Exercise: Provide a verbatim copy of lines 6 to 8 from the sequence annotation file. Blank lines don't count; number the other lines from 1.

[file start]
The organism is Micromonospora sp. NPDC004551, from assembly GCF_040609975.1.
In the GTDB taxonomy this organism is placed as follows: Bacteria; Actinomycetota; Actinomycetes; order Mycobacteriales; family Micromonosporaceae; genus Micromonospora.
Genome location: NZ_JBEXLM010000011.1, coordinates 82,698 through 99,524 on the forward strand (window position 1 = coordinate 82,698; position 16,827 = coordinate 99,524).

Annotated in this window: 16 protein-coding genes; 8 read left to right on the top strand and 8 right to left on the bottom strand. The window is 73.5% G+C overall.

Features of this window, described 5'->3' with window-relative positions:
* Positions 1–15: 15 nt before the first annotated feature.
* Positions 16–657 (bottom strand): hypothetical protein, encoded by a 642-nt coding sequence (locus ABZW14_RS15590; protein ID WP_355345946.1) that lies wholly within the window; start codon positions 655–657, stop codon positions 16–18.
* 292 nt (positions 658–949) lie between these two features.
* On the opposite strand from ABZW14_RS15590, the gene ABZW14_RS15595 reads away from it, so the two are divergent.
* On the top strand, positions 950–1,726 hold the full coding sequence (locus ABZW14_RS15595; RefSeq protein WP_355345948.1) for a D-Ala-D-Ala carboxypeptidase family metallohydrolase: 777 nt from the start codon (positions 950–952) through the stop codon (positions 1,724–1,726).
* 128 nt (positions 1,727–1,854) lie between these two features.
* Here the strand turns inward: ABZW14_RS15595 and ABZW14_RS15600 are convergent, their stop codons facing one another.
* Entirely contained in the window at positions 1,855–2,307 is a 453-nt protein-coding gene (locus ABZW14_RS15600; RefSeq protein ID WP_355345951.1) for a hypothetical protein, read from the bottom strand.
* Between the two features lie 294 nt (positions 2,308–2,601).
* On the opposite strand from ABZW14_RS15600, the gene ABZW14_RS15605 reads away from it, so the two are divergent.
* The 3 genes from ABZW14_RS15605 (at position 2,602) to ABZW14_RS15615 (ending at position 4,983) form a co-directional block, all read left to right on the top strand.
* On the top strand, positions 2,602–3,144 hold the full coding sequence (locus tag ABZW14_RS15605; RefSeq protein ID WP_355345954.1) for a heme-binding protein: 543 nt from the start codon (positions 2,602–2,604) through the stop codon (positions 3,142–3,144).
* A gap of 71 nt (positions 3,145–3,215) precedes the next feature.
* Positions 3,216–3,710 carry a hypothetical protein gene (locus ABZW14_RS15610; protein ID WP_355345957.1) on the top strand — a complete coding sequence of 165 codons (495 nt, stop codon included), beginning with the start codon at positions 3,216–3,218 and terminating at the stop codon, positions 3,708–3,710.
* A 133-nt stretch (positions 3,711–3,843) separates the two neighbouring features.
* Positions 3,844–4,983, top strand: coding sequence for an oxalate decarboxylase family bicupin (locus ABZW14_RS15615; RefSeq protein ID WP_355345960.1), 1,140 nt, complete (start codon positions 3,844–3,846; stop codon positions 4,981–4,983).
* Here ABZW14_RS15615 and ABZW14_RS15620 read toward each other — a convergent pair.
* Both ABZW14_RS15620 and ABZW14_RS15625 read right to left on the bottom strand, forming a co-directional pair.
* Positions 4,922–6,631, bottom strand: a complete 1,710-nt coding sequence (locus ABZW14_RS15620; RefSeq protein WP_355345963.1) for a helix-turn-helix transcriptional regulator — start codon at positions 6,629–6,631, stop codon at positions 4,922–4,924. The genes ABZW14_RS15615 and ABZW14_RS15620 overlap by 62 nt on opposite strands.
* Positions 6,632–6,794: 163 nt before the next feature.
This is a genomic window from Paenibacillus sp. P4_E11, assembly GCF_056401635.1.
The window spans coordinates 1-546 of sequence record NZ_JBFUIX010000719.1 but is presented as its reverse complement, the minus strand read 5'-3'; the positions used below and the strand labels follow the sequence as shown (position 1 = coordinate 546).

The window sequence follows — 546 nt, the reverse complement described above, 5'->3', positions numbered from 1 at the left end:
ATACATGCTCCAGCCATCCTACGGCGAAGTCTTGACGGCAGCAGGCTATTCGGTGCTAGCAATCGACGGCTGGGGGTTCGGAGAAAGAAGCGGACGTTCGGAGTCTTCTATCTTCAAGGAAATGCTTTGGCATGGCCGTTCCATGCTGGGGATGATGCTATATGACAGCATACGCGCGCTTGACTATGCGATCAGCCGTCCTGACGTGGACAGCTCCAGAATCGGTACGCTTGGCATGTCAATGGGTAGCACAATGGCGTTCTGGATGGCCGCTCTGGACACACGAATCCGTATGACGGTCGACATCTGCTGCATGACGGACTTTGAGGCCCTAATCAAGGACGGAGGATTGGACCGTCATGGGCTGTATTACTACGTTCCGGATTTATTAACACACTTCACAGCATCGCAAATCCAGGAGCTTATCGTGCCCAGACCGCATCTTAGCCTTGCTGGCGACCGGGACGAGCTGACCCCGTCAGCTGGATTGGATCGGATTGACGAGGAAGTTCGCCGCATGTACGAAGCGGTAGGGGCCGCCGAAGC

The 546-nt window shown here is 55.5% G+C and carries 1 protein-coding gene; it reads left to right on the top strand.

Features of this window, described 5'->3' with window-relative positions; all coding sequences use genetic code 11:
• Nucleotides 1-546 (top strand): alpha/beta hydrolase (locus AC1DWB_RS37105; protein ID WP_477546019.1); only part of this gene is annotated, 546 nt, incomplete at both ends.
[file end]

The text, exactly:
* Positions 1–15: 15 nt before the first annotated feature.
* Positions 16–657 (bottom strand): hypothetical protein, encoded by a 642-nt coding sequence (locus ABZW14_RS15590; protein ID WP_355345946.1) that lies wholly within the window; start codon positions 655–657, stop codon positions 16–18.
* 292 nt (positions 658–949) lie between these two features.